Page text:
Field of Dreams
The Psychology of Baseball Dads and Dance Moms
There is no place where egos are on full display like a Little League field. I'm not talking about the tempers of little boys in ball caps—they're kids trying to have fun. No, I'm referring to the bravado and brashness that spews from middle-aged onlookers in the stands. You know the type: the loud, overbearing parent who responds to what is happening on the field as though they are watching game seven of the World Series.
Whenever the intensity of a reaction is not commensurate to a situation, I invite people to be curious and consider why. You don't have to look too far to find an aggressive Baseball Dad or see a similar version of this behavior displayed by an overinvested Dance Mom. What is behind the psychological profile of these parents? They're players in a fantasy on their own field of dreams.
"The greatest burden a child must bear is the unlived life of his parents." - Carl Jung
Being a parent is hard. When we bring a child into this world, the surface level of our vulnerability increases. Children are, to a limited extent, reflections of their parents. But parents need to stop treating their kids like a second chance to live their own unrealized dreams.
Your child's calendar is not where you can work through past regrets about what you didn't do or what "could have been." That kind of stuff is for the therapy office, not the stands. This is their chance. Let them have it. Don't blur the lines between your children's activities and your self-worth. It's true that you probably won't play pro ball beyond a certain point in your life, but it's never too late to pursue things that matter. Our ability to achieve doesn't time out. When parents permit themselves to pursue their own dreams and goals, they are less likely to pressure their kids to pursue a particular path on their behalf.
It's natural to want the best for your child. Most parents want their kids to have more opportunities than they did. Great. Encourage and support their interests. But periodically check yourself to make sure the things you are committing to are actually what your child wants. And, please, avoid the pressure to overschedule your kids.
When it comes to youth sports, somewhere, things went way off the rails. Competition and pressure started to crowd out fun and cooperation. Parents feel pressure to keep up with what they see their peers doing and, as a result, over-enroll their kids. In extreme (but not infrequent) cases, families are now spending most of their nights and weekends at events, hemorrhaging thousands of dollars, and traveling around the country year-round to set their child up for "success." Adults reason, " For my child to be competitive, this is what we have to do because everyone else is too." Unfortunately, in many cases, overscheduled childhoods hurt more than help.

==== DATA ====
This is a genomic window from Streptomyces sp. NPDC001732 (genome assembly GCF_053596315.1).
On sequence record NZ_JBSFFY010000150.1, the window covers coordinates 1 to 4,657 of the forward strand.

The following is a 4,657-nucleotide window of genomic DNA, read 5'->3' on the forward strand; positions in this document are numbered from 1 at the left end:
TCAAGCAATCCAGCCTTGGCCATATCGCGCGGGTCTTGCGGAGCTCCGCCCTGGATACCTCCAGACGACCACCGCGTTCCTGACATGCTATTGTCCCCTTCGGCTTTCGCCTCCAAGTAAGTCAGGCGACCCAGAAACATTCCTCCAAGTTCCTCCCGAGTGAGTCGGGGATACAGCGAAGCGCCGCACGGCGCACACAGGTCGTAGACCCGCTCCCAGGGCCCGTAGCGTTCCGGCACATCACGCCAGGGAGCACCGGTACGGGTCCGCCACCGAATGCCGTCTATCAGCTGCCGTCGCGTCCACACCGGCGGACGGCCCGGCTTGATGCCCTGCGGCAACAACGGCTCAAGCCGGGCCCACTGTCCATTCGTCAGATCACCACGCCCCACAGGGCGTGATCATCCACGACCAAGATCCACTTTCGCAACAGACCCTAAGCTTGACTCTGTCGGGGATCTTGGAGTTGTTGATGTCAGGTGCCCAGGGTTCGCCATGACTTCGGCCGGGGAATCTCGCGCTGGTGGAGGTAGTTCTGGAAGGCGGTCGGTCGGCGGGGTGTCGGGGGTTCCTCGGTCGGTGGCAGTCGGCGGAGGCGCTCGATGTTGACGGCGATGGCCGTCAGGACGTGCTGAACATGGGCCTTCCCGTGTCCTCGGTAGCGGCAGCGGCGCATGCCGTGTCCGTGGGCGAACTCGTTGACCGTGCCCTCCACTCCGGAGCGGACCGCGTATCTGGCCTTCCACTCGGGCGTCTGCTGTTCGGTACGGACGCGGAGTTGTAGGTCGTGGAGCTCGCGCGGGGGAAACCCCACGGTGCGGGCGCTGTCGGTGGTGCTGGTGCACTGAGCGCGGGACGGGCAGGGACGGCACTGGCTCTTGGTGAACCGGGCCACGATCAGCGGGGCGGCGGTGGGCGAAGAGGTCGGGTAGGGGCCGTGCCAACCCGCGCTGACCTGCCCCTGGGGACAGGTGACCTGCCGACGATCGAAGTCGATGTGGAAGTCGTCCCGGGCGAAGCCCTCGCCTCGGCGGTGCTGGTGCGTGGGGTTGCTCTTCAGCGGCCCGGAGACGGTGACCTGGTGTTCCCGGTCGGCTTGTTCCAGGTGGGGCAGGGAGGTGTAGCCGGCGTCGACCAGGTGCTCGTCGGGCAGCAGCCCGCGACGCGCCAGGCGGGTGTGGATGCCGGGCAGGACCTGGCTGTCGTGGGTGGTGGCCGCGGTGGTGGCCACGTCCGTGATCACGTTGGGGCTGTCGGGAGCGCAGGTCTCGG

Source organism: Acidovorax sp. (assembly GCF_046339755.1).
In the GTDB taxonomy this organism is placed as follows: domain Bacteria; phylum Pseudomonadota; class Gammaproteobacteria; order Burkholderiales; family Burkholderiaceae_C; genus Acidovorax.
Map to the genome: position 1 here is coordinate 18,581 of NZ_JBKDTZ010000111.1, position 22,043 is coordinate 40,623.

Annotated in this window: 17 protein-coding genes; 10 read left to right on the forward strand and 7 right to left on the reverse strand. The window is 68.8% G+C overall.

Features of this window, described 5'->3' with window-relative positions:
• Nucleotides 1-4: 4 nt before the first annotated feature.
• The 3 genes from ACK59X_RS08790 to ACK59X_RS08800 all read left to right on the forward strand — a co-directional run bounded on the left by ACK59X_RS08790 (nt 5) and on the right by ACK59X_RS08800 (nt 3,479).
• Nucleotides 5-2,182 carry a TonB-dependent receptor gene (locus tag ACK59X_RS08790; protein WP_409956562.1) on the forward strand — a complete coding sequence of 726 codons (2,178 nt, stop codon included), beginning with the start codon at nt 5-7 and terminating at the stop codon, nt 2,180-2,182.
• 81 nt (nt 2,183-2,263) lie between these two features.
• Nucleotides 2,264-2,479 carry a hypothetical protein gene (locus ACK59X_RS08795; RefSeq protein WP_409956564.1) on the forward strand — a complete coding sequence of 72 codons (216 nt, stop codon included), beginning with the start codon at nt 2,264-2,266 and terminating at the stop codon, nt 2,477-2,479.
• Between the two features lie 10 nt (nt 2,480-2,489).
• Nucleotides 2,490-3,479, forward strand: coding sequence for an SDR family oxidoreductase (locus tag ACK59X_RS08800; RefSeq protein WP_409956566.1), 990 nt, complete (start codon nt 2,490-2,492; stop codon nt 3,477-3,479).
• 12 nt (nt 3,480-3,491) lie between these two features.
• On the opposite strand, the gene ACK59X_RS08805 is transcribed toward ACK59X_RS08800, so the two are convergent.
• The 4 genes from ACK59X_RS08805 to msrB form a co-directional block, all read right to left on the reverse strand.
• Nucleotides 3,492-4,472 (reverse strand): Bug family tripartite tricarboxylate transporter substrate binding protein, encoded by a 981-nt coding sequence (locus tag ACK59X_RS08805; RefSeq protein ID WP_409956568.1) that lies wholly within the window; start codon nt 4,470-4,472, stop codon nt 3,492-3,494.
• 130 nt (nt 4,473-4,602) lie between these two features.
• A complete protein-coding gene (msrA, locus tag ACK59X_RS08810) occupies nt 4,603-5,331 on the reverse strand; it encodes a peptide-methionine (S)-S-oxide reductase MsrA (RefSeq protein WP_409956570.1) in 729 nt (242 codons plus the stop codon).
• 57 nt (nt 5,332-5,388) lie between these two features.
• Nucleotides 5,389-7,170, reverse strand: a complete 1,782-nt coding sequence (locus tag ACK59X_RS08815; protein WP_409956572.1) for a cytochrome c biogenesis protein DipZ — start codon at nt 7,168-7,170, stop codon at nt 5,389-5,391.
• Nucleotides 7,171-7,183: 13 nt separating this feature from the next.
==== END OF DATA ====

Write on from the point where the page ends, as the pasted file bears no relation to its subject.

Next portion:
Radically accept the odds that your son probably won't pitch for the Yankees. It’s unlikely he’ll even play ball in college. When your daughter is in her thirties, the impact of her competitive cheerleading career will be negligible (unless it permanently jacked up her body image). For their sake, don't take things too seriously—it spoils a love of the game. Kids carry what parents scream at them from the stands long after they outgrow their cleats. They remember being humiliated by their parents’ behavior. They internalize signals that to be loved, they must achieve. I know these things to be true because they come and tell me about them in therapy as adults.
What will make the biggest difference in the lives of your young athletes? Understanding how to be an effective team player. Developing perseverance and grit. Learning how to resiliently rebound from failure and disappointment. Take care not to get in the way of these lessons. Model character, and don’t let your behavior inhibit these valuable skills coming online.
When it comes to your kids, think about the games you're trying to play. Get curious and be honest about your motivations. Make sure that, in the end, your child isn't the loser because of the choices you made.
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If you’re interested in more strategies for managing stress, raising your EQ, and increasing self-awareness, don’t miss Finding Joy: